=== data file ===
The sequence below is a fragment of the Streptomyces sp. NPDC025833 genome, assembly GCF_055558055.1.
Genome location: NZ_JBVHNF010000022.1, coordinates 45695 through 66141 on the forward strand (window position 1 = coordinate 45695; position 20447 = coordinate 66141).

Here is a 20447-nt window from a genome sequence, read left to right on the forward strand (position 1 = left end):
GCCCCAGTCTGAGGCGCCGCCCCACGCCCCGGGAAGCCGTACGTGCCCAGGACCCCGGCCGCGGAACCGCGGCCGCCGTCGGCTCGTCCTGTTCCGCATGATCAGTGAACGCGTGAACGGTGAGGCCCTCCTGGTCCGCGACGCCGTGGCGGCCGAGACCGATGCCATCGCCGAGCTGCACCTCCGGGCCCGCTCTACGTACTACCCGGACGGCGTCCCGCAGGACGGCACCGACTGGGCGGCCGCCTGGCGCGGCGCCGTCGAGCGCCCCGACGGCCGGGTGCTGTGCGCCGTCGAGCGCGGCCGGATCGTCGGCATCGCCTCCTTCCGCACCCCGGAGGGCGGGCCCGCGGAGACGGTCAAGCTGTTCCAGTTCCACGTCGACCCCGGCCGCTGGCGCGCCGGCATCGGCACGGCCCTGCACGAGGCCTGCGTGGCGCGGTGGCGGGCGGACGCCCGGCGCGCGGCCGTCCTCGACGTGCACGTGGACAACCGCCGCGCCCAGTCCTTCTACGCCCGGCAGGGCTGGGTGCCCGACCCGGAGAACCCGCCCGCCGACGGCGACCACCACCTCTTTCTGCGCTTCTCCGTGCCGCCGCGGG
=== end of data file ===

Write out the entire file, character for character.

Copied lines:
The sequence below is a fragment of the Streptomyces sp. NPDC025833 genome, assembly GCF_055558055.1.
Genome location: NZ_JBVHNF010000022.1, coordinates 45695 through 66141 on the forward strand (window position 1 = coordinate 45695; position 20447 = coordinate 66141).

Here is a 20447-nt window from a genome sequence, read left to right on the forward strand (position 1 = left end):
GCCCCAGTCTGAGGCGCCGCCCCACGCCCCGGGAAGCCGTACGTGCCCAGGACCCCGGCCGCGGAACCGCGGCCGCCGTCGGCTCGTCCTGTTCCGCATGATCAGTGAACGCGTGAACGGTGAGGCCCTCCTGGTCCGCGACGCCGTGGCGGCCGAGACCGATGCCATCGCCGAGCTGCACCTCCGGGCCCGCTCTACGTACTACCCGGACGGCGTCCCGCAGGACGGCACCGACTGGGCGGCCGCCTGGCGCGGCGCCGTCGAGCGCCCCGACGGCCGGGTGCTGTGCGCCGTCGAGCGCGGCCGGATCGTCGGCATCGCCTCCTTCCGCACCCCGGAGGGCGGGCCCGCGGAGACGGTCAAGCTGTTCCAGTTCCACGTCGACCCCGGCCGCTGGCGCGCCGGCATCGGCACGGCCCTGCACGAGGCCTGCGTGGCGCGGTGGCGGGCGGACGCCCGGCGCGCGGCCGTCCTCGACGTGCACGTGGACAACCGCCGCGCCCAGTCCTTCTACGCCCGGCAGGGCTGGGTGCCCGACCCGGAGAACCCGCCCGCCGACGGCGACCACCACCTCTTTCTGCGCTTCTCCGTGCCGCCGCGGG